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Daniela Ryf overcomes jellyfish stings, breaks Ironman Kona course record by 20 minutes

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Two minutes before the 6:40 a.m. start of Ironman Kona, three-time champion Daniela Ryf felt something unusual during her warm-up drills in Kailua Bay.

“Jellyfish under my armpits on both sides sting me,” Ryf said in a Triathlete.com video interview. “Yeah, it was a bit of a shock. I was like, oh no. I tried to convince myself this didn’t happen.”

It’s just about the worst place to get stung before Saturday’s 2.4-mile swim. Ryf said it was “very painful” to make it out of the water in 57 minutes, 26 seconds, more than nine minutes behind the race leader.

She made up the deficit on Brit Lucy Charles on the 112-mile bike and ended up winning her fourth straight Ironman world title after the marathon run. Ryf prevailed by 10 minutes in 8:26:18, shattering her course record by 20 minutes in perfect, windless weather.

Ryf came “very, very close” to quitting in the water. She was surprised to find that she wasn’t in last place going into the bike.

“I really didn’t know if I’m going to make it, actually, if I’m going to just drown,” Ryf said in a Triathlonworld.com video interview. “I could barely lift my arms and they start to get numb.”

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Ryf, a Swiss who converted to distance triathlons after finishing 40th at the 2012 Olympics, was asked the next morning how she treated the stings once she got out of the water and into the transition zone.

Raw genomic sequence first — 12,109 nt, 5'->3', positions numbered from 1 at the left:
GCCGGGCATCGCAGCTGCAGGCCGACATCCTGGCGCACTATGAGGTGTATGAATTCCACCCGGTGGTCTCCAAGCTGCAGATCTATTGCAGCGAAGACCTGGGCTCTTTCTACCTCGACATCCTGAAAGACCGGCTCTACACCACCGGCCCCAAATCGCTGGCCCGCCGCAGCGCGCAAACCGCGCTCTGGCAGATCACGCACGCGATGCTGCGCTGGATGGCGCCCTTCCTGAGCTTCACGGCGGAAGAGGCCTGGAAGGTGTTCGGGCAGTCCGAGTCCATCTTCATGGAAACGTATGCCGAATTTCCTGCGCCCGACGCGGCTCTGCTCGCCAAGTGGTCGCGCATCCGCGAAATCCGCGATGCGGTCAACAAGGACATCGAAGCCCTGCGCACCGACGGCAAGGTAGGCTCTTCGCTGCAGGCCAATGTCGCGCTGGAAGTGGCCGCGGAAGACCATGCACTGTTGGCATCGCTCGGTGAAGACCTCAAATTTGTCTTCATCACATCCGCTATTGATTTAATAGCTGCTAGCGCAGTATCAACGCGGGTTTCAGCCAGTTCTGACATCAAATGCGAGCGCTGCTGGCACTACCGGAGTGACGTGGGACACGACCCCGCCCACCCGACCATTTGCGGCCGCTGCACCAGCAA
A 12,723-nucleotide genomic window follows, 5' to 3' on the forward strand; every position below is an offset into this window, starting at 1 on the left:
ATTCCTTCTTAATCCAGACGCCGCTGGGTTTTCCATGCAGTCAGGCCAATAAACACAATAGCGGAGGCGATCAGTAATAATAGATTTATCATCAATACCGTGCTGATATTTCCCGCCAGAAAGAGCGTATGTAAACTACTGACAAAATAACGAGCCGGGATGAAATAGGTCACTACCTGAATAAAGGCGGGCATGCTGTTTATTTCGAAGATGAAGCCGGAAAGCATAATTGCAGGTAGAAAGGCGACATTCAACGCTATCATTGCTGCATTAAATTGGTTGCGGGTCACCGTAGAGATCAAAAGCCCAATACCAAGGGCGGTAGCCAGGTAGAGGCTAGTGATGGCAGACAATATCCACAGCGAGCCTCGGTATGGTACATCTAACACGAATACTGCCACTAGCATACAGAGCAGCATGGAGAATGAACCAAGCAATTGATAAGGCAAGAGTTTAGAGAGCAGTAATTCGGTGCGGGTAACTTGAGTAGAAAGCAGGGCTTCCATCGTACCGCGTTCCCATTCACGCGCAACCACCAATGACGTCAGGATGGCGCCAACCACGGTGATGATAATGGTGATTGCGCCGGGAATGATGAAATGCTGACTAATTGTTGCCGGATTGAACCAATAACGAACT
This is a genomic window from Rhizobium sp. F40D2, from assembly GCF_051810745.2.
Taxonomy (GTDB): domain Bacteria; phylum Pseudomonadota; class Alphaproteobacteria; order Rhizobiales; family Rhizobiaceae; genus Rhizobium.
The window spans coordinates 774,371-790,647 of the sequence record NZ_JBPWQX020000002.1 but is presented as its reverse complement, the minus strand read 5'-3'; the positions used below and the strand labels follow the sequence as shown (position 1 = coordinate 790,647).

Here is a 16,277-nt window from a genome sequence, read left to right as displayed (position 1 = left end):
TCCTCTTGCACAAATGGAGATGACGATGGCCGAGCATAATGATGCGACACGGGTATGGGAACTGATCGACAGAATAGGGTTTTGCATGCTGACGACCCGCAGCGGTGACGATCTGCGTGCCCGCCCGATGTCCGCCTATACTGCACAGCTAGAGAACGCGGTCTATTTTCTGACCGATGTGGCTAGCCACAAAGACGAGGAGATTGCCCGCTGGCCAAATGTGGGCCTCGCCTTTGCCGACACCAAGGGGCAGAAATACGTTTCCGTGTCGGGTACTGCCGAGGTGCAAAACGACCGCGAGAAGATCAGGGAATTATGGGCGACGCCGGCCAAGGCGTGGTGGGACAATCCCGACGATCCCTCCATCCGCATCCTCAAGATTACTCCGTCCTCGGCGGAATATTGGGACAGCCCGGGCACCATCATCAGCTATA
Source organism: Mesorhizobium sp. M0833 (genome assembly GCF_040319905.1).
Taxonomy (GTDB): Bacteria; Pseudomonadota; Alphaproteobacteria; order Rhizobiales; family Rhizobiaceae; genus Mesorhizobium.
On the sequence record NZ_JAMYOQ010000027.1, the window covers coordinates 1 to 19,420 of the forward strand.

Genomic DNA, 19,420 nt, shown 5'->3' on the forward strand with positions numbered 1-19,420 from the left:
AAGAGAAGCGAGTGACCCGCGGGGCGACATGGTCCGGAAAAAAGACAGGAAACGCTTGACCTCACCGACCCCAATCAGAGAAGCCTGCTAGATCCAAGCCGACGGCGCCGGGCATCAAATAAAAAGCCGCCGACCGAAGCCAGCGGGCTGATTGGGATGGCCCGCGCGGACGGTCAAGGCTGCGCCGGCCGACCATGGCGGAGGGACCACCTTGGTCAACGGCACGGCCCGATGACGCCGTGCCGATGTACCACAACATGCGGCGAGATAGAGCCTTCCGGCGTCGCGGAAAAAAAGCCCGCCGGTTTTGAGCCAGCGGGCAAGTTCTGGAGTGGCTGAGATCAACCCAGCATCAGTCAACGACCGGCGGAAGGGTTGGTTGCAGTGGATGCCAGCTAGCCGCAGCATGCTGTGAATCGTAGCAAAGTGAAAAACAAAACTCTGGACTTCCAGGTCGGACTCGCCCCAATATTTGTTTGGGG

“I’m not sure if I should tell you that because there’s two things you can do,” she said in a video interview with triathlon historian Bob Babbitt. “You can put vinegar on it. They didn’t have vinegar in that tent. I did some, how do you call it?”

Did you pee on it, Babbitt asked her.

“I improvised,” Ryf said, averting the question.

The sting may have caused Ryf to miss her goal of finishing within 30 minutes of the men’s winner. German Patrick Lange was 33:49 faster in shattering his men’s course record by nine minutes.

But as Ryf swam, she lowered her expectations, thinking about finishing in up to 15 hours.

“I just wanted to get out of that water and, hopefully, it would burn a bit less if I don’t need my arms anymore [on the bike and run],” she said.

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VIDEO: Lange wins Ironman, proposes to girlfriend

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World Alpine Skiing Championships on for 2021 after request to delay rejected

Alpine Skiing World Championships
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GENEVA (AP) — A request by the organizers of next year’s skiing world championships in Italy to postpone the event by one year was rejected Thursday by the International Ski Federation.

FIS ruled that the event will go ahead from Feb. 9-21, 2021, in Cortina d’Ampezzo — the highlight of an Alpine season that faces challenges to find safe protocols for international travel and attending races in Europe, North America and China.

The Veneto region of northern Italy was hit hard by the coronavirus and the season-ending World Cup races in Cortina in mid-March were canceled. That week-long event was to be a test for the 2021 worlds.